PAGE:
In another embodiment, a compressible thermally conductive sheet having a first and second heat transfer surface and a plurality of through holes substantially transverse to the first and second heat transfer surfaces to provide a thermal pathway there between, comprises a foam polymeric pad having through holes that are filled with a non-foamed thermally conductive composition comprising about 20% to 80% by weight of dispersed thermally-conductive particulate filler, wherein the particulate filler is selected from the group consisting of metal and non-metal oxides, nitrides, carbides, diboride particles, graphite particles, metal particles, and combinations thereof, having on average a thermal conductivity of 25 to 500 W/mK, wherein the particular filler is dispersed in a polymeric matrix comprising the reaction product of two silicone resins; and wherein the compressible thermally-conductive sheet has a thermal conductivity that is at least 0.75 W/m-K.

The invention is also directed to an assembly including the thermal interface, a first heat transfer surface contacting one surface of the thermal interface, and a second heat transfer surface contacting a second opposed surface of the thermal interface.

The above described and other features are exemplified by the following figures and detailed description.

BRIEF DESCRIPTION OF THE DRAWINGS

FIG. 1 shows an SEM (Scanning Electronic Microscope) image of one embodiment of a compressible thermally conductive sheet according to Example 1 herein, wherein the a foam pad has been perforated with 1×106 holes/m2 and in which a thin coating is provided over the surfaces of the sheet.

FIG. 2 shows an SEM image of the embodiment of Example 3 herein, wherein the foam sheet has been perforated with 500,000 holes/m2 and in which a thin filled coating is provided over the surfaces of the polyurethane sheet.

FIG. 3 shows an SEM image of yet another embodiment of the present invention, wherein the foam sheet has been perforated with 500,000 holes/m2 holes/m2 and in which a relatively thick filled coating creates continuous silicone layers on both surfaces of the foam sheet material.

DETAILED DESCRIPTION

A compressible thermally conductive sheet is obtained by perforating a compressible foam pad (also referred to as a substrate or foam layer) and filling the perforated through holes (or “vias”) with a polymeric composition or polymer blend having high thermal conductivity, thereby providing z-axis thermal conductivity. Both top and bottom surfaces can also be coated with a thermally conductive polymer blend, so that the sheet material will also be thermally conductive in the x-y or plane direction.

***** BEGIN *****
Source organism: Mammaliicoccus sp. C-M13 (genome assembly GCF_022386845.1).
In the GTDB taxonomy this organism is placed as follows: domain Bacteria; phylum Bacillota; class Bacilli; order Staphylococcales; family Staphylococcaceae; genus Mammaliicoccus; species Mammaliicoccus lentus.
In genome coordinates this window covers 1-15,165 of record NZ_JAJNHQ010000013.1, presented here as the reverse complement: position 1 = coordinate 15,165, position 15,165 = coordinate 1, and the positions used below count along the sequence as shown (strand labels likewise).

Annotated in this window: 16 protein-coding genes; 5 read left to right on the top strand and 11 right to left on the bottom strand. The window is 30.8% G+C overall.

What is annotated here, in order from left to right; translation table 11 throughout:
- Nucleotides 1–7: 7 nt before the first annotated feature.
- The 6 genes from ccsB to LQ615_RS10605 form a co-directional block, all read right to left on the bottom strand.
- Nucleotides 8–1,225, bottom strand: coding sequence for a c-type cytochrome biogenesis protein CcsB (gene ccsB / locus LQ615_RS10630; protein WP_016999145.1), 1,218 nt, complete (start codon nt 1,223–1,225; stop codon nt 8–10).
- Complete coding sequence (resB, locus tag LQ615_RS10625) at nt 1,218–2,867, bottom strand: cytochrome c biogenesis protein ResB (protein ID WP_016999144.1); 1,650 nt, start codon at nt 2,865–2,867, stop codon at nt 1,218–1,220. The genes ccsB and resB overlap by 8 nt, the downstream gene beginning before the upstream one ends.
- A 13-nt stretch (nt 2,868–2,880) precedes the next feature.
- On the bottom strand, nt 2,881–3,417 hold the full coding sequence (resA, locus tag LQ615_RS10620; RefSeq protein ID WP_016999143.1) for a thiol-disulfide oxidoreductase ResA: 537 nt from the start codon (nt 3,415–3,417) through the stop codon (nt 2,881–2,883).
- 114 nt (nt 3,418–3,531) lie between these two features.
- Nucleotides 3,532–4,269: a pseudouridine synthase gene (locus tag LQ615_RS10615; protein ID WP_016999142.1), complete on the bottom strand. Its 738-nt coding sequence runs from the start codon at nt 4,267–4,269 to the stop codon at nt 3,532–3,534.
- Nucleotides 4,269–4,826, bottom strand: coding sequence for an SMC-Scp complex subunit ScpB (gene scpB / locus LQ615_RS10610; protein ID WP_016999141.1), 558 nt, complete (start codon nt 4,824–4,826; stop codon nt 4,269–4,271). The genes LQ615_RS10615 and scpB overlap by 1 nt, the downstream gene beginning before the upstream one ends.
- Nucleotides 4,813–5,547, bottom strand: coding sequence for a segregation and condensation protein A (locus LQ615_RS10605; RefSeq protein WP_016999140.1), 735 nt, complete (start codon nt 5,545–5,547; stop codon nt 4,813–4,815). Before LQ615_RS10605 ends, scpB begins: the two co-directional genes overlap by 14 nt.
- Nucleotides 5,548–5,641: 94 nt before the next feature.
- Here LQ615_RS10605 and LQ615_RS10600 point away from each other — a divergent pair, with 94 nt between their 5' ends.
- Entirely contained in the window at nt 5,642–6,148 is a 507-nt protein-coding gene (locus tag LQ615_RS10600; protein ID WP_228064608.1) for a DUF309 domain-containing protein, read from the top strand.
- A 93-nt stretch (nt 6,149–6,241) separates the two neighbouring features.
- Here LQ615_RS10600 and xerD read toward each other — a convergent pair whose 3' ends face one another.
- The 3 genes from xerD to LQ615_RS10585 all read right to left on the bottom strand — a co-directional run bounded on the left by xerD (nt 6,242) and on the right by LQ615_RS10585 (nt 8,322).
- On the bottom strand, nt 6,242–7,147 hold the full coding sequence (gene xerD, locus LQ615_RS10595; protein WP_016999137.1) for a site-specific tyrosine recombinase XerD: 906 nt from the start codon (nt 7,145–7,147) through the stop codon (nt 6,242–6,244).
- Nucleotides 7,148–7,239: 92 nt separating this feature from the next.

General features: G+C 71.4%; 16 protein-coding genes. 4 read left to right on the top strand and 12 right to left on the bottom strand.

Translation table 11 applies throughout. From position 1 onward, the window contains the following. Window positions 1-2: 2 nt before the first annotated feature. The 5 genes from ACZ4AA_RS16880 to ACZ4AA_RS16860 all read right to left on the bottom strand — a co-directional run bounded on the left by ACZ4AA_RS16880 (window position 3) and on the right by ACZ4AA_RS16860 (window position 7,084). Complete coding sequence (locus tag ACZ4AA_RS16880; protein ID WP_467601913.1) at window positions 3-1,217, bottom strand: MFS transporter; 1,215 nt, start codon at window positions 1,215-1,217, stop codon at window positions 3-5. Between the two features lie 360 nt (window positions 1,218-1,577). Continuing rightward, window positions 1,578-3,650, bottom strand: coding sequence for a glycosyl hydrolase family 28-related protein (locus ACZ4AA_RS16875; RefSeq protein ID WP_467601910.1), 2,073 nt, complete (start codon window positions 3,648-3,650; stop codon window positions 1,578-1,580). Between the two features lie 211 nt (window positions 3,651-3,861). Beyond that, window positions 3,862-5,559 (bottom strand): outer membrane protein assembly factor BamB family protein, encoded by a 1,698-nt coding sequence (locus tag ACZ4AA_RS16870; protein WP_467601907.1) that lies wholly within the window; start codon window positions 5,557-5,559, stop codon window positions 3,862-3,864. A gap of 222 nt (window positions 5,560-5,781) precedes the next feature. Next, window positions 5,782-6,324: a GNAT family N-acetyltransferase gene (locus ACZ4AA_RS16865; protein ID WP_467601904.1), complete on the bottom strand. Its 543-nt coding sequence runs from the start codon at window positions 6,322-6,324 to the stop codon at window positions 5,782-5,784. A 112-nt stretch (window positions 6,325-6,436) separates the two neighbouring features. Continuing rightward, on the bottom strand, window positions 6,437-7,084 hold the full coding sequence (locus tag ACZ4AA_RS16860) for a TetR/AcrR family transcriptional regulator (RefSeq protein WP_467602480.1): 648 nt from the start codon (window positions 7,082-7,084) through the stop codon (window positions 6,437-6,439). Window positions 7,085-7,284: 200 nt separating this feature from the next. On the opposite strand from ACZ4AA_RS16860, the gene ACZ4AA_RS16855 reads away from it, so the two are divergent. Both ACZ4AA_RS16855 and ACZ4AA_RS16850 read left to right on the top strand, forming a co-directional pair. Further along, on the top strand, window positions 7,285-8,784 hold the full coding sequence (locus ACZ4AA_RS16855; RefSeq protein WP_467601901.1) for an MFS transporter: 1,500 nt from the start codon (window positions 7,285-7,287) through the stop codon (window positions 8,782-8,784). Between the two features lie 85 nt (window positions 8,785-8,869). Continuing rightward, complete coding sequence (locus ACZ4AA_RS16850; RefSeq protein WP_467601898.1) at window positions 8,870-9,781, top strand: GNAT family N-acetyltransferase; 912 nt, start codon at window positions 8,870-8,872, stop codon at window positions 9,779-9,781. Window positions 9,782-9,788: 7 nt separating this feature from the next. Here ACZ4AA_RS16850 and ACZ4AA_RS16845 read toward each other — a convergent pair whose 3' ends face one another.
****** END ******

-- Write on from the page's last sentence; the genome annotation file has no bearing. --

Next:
The sheet material has the benefit of retaining compressibility and compression set properties of the foam substrate while significantly improving thermal conductivity. For example, the foam substrate before making the through holes may have an initial thermal conductivity of 0.01 W/mK to 0.2 W/mK, which can be considered characteristic of that of an insulator. By providing filled through holes, as described herein, the thermal conductivity can be improved to above 0.5 W/mK, specifically above 1 W/mK.

In one embodiment, a heat management assembly comprises two heat transfer surfaces, a first heat transfer surfaces that is a heat generating surface, specifically part of an electronic component, and a second heat transfer surface that is part of a thermal dissipation element, for example, a heat sink or circuit board.

The sheet material can be formed by casting, extrusion, molding, or other conventional process. The through holes can be stamped, punched, die-cut, or otherwise processed into the sheet. In the production of commercial quantities, the sheet can be cut from larger sheets or roll stock. Specifically, the compressible thermally conductive sheet can be conveniently prepared from the solid foam sheet material by punching a plurality of through holes completely through the sheet with a cutting tool or die, and subsequently removing the chads. Alternatively, a plurality of through holes can be molded into the pad during the pad manufacturing operation. Other methods for preparing the foam pads of the present invention will be readily apparent to those skilled in the art.

Since the foam pad is compressible, it readily conforms to first and second heat transfer surfaces, whether these surfaces are regular or irregular in shape. As the sheet is compressed, the thermal conductivity increases, thereby enhancing the heat transfer from the electronic device to the heat sink. This can be used to provide the necessary thermal management for a particular application, wherein temperature-sensitive elements in an electronic device can be maintained within a prescribed operating temperature in order to avoid significant performance degradation or even system failure.

The through holes can extend substantially through the thickness (Z-dimension) of the sheet in an at least partial transverse direction, specifically perpendicular to the plane of the opposing surfaces of the sheet which contact the two heat transfer surfaces. The sheet can be substantially flat or can have an irregular surface as will provide the best contact with the heat transfer surfaces it is intended to contact.